Is Land a Good Investment During Conflicts?
Conflicts are particular periods during which the investment landscape becomes highly volatile. Some assets decrease while other assets increase.
In this article, we’re looking at how stocks, bonds, cash, gold, real estate, and land behaved in the following situations:
- The country has its territory involved in the war.
- The country has its army involved in the war.
- The country trades with one of the countries involved in the war
The Country Has Its Territory Involved in The War
If we take Germany during the second world war as a case study, neither stocks, bonds, gold, cash, nor real estate could have helped investors protect their assets.
The stock market was closed for six months at the end of the war, and only functioned normally in 1949.
As the regime was falling, most of the gold disappeared from the banks and has never been recovered.
Bonds and cash were effectively worthless due to Reichsmark’s soaring inflation.
And the cities had been heavily damaged by allies bombing, which made real estate a risky investment.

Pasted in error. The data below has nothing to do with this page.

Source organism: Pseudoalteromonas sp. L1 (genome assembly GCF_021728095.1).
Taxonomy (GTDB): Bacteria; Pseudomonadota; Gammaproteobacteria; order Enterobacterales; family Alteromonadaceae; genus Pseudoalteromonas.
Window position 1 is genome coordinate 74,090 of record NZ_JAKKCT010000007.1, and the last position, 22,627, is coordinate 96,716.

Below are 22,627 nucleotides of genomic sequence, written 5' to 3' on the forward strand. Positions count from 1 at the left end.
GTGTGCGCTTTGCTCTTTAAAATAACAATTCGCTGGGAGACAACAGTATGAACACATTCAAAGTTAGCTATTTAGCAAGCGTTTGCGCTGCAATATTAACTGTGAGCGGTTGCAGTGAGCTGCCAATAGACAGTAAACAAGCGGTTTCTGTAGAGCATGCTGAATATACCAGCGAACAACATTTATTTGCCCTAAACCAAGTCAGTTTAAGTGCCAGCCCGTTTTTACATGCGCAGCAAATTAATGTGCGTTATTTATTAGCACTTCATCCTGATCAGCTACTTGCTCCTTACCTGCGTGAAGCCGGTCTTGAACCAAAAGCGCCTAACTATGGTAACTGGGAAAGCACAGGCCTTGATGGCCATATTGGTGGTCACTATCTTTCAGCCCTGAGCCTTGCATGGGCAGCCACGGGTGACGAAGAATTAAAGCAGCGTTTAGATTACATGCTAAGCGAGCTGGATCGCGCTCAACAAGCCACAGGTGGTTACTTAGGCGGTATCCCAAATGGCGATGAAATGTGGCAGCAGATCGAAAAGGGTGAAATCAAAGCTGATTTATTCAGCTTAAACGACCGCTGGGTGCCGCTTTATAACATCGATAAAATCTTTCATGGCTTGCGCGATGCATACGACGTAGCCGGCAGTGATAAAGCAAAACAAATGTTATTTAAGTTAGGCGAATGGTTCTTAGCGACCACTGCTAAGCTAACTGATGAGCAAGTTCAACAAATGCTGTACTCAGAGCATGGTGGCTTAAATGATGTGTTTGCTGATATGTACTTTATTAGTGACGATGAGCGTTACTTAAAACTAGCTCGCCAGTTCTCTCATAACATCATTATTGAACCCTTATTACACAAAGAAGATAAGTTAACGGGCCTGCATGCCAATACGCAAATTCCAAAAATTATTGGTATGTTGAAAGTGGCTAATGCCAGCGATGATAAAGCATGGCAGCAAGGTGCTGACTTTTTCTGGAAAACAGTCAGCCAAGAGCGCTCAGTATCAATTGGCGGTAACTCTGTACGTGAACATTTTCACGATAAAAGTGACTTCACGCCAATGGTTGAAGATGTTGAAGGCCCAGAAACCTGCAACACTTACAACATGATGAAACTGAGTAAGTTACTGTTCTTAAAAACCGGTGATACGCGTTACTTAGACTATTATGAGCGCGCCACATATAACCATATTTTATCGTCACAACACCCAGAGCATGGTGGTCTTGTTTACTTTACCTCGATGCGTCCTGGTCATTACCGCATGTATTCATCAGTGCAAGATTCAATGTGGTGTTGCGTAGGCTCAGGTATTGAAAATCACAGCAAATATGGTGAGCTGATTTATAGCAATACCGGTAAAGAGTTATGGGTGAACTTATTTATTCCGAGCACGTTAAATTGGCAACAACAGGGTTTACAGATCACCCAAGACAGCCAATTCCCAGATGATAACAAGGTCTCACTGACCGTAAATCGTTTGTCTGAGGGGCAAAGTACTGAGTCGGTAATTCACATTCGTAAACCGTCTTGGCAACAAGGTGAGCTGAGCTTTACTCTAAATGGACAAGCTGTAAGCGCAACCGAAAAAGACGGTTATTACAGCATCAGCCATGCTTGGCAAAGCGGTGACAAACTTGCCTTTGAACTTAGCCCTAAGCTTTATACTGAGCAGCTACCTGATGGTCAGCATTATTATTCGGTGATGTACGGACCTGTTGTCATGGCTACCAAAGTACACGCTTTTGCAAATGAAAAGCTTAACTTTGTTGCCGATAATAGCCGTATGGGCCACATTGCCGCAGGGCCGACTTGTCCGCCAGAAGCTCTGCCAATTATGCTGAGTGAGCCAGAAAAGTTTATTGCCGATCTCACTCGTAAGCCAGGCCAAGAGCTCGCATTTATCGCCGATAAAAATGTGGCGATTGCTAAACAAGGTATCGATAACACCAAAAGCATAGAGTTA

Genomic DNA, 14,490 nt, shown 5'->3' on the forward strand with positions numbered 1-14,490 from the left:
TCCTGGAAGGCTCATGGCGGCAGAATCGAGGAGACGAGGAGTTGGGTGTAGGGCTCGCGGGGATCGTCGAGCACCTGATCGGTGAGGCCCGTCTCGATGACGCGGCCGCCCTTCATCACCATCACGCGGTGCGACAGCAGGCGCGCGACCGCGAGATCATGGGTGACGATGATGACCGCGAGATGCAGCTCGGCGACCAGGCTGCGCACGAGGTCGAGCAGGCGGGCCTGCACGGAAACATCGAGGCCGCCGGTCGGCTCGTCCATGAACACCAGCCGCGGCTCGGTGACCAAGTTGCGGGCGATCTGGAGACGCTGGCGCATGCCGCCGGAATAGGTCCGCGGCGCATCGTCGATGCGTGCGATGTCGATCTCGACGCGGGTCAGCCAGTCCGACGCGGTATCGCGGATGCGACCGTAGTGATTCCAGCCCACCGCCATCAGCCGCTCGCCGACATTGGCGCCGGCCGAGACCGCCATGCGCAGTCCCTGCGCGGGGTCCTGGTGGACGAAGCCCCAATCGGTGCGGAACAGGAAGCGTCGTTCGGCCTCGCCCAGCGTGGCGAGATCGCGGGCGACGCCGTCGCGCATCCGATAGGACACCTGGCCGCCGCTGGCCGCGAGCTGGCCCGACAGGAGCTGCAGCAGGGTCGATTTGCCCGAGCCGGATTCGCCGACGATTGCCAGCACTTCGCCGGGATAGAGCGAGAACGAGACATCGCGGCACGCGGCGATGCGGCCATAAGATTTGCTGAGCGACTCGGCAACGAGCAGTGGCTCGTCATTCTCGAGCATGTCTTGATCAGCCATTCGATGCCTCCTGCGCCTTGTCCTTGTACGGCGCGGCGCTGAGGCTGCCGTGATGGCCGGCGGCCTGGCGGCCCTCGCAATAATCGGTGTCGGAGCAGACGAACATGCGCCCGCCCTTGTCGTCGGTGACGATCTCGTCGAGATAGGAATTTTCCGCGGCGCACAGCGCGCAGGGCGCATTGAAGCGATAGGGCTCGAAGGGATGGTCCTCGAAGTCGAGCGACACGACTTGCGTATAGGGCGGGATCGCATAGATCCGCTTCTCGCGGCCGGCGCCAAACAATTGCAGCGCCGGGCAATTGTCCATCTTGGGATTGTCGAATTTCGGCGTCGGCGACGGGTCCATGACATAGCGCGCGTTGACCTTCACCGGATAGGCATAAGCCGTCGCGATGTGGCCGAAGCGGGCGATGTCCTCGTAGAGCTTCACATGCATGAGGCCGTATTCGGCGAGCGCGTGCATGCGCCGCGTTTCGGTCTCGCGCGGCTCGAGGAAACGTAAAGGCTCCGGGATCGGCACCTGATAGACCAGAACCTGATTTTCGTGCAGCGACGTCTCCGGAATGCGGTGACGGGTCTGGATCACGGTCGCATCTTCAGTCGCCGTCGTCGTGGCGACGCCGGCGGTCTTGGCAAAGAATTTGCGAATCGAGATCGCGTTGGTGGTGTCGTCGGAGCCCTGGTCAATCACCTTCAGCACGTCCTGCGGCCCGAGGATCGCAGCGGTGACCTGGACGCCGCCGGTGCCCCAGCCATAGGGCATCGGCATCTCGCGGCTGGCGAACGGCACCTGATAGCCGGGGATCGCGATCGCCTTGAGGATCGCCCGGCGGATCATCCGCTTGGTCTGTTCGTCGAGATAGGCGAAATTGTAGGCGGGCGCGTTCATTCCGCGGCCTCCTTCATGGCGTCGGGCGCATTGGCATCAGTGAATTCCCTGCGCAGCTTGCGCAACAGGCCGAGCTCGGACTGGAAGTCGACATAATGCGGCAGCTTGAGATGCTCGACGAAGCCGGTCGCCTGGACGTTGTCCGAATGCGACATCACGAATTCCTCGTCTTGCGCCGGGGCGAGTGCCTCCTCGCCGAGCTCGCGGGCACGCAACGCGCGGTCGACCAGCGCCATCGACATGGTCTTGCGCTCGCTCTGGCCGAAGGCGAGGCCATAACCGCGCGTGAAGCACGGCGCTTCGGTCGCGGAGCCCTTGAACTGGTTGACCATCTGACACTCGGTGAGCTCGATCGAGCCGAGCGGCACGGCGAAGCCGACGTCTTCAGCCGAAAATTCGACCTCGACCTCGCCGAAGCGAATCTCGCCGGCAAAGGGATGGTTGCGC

The investment that was the least likely to lose any value was land.
Land could not be destroyed to the extent that a house could. Land could not be stolen. It could be seized or confiscated, but it could not be “moved” to another country like gold or jewelry.
Furthermore, land was valuable as food was scarce. Land helped it produce it, whether through agriculture, or grazing.
While the value of land often decreases during the conflict, it is likely to increase after the conflict due to the need to produce food and rebuild.\
Land may be the best asset to hold in a country directly engaged in a war.
The Country Has Its Army Involved in The War
Let’s take the United States during World War 2 as a case study.
When it comes to stocks, Investopedia has compiled a few trends.
The first trend they observed was that stocks were down during times of uncertainty.
It means that investors were warry to invest when it was unclear whether a war would break out or not, and what would be its intensity.
The market also considerably went down on the first day of the war, but went back up afterward, as outlined by the second trend.